Within eleven minutes after the arrival by District Railway at Wimbledon, 500 children from Merton Road School (Southfields) and Wandsworth School were in a main line train station on their way to an undisclosed destination.
It was a brave little regiment, marching in step, which left Ashburnham School, Lots Road, Chelsea, for Walham Green Station where they entrained for Wimbledon. One thousand children are being evacuated from the Chelsea area.
The dexterity with which the children were shepherded through crowds of morning workers at Waterloo Station was a perfect piece of organisation. Police wearing armlets and LCC school officials saw that an avenue to their platform was kept entirely free for the children.
Little tots smiled gleefully and boys whistled and exchanged jokes. One boy, carrying a kitbag over his shoulder in true military style, kept humming to himself as he marched along.
'Cheer up. Your children are going to have a happy holiday and don't worry.' With these words of cheer Miss Violet Horseburgh, Parliamentary Secretary to the Minister of Health, comforted mothers outside the Vauxhall Central School, Lawn Lane, South Lambeth Road.
One little boy at Ealing Broadway Station, where 50,000 children entrained, had a bucket and spade with him. To cheer him up his mother had told him that he was going to the seaside. Actually, she did not know his destination.
Ten thousand children left New Cross Gate Southern Station.
Mr E Kingston of Vansittart Road, New Cross, who saw two of his children leave on the train said, 'It is the only sensible thing to do. I am not worrying.'
Hospital evacuation too, went off smoothly. Along the blue-windowed corridors of Saint Thomas's Hospital, past the carriage which Florence Nightingale used in the Crimea, teams of medical students wheeled patients (who still require medical treatment but are not seriously ill) in their beds to two centres, where they were transferred to stretchers.
Two fathers arrived and carried their newly born babies from the wards to the ambulance. Bernard Cooke (of Cornwall Street, Victoria), proud father of Patrick Joseph, who weighed 9lb, 14oz at his birth a week ago, said:
'I am sorry to lose my wife and boy. It's my first baby, you know, but I think it's wiser that they should go away.'
The bed patients - 70 in number - were evacuated from Charing Cross Hospital in an hour. 'Goodbye, nurse. I'll see you soon,' called one of the younger women. 'Of course you will. You will be back next week,' was the nurse's rejoinder. Many babies were among the first batch of patients removed from Guy's hospital.
Evacuation Plans Going Smoothly
Great progress has been made with the first part of the Government's evacuation arrangements in England, says a statement issued by the Minister of Health. The statement goes on: 'The railways, road transport organisations, local authorities and teachers and the voluntary workers in the reception areas are all playing their part splendidly.'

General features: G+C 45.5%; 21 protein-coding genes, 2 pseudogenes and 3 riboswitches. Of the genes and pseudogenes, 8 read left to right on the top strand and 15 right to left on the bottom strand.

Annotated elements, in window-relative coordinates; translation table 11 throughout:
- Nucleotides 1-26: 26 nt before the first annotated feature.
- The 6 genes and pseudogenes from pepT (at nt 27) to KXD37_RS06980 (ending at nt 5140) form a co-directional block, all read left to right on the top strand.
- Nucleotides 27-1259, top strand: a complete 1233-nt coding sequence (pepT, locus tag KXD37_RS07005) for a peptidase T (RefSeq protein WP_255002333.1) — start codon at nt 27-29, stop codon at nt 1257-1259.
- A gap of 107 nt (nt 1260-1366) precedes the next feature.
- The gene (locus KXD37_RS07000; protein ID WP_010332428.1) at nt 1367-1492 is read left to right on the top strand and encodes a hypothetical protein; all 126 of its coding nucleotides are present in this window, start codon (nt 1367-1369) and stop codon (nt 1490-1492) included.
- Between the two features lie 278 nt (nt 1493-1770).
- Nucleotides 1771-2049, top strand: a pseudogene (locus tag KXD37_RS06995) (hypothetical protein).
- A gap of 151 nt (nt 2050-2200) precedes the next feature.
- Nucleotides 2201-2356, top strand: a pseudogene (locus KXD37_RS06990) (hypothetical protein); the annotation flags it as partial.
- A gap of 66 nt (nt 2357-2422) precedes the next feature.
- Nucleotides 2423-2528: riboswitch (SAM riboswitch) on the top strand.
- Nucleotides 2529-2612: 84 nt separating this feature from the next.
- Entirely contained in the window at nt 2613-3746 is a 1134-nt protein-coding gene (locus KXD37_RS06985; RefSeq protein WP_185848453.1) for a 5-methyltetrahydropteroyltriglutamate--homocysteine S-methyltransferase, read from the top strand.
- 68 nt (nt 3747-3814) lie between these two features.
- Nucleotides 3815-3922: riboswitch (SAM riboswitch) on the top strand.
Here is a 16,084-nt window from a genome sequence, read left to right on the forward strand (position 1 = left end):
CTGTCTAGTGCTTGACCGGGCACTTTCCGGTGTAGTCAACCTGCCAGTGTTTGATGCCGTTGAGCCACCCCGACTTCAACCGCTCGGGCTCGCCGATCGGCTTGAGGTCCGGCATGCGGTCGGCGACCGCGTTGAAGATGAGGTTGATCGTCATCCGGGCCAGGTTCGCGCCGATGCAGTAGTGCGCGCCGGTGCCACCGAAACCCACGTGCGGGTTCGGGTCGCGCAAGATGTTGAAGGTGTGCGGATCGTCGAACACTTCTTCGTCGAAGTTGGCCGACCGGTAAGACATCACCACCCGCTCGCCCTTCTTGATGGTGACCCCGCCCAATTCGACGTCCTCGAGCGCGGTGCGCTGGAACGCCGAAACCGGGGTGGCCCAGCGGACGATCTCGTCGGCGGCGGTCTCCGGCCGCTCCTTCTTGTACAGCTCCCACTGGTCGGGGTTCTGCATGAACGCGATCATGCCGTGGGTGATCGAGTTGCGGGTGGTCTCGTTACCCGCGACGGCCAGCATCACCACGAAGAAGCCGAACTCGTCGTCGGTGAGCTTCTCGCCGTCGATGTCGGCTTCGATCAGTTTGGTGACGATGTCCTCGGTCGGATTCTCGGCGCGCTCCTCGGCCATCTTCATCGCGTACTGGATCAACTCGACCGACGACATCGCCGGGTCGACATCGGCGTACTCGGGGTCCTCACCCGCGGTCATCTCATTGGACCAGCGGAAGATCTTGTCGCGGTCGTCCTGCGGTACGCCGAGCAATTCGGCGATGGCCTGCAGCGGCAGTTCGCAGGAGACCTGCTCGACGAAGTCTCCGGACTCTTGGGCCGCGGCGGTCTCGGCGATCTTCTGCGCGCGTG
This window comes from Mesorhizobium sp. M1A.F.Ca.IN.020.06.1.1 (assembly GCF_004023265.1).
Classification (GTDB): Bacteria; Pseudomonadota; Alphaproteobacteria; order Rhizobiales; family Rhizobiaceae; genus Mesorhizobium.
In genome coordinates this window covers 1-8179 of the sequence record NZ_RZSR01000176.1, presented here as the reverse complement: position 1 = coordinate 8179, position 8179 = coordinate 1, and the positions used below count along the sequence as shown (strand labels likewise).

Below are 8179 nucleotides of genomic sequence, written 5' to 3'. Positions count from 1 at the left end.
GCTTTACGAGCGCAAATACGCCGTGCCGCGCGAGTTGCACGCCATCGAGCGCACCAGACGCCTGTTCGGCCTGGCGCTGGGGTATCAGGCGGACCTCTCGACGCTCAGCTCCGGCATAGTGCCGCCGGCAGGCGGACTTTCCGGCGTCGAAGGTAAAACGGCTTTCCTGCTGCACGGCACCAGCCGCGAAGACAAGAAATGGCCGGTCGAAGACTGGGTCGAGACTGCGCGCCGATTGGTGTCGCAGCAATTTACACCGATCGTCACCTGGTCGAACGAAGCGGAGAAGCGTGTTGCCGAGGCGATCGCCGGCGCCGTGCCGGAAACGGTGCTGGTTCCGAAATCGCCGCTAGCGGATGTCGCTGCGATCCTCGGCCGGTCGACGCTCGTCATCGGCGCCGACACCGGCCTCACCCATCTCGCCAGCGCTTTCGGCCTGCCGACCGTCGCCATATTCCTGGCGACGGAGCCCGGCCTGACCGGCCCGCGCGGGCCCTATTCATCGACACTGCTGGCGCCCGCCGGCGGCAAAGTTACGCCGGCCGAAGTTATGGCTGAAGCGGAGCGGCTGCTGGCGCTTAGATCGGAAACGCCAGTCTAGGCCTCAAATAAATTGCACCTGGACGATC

'Evacuation will continue. The time that it will take to complete will vary in different areas.'
'Evacuation of school children will continue in areas where it is not already completed.'
'This will be followed by evacuation of young children accompanied by their mothers or by some other responsible person, expectant mothers, blind and any cripples who have received instructions that they will be moved.'
'By this time all these persons in these special classes in the different areas ought to have been informed by their local authorities where to assemble and the day and time at which to be there.'
'If any of you in these classes are in doubt you should at once make inquiries at your local council office.'
'Arrangements for the first day were limited to those areas for which transport plans have been previously worked out. It has already been possible to extend the arrangements to a few other areas.'
'Evacuation form Grimsby and Cleethorpes will continue on Saturday and Sunday. Evacuation form Derby will take place on Saturday and Sunday; from Coventry on Sunday and Monday.'
'All persons included in the Government evacuation scheme who are in receipt of State pensions or allowances should take their pension and allowance books with them, even if the book has just expired.'
'They will be able to draw their pensions and allowances from the nearest Post Office if they present the book.'
'Pensioners who at present get their books from a pension officer and not a Post Office, should get from the Post Office in the new area the address of the local Pensions Officer.'
As a further precautionary measure the Minister of Health has sent instructions to hospitals in the casualty organisation to send home all patients who are fit to be sent home. Similar arrangements have been made in Scotland.
Orders for the transfer of stretcher cases from inner to outer hospitals were issued yesterday.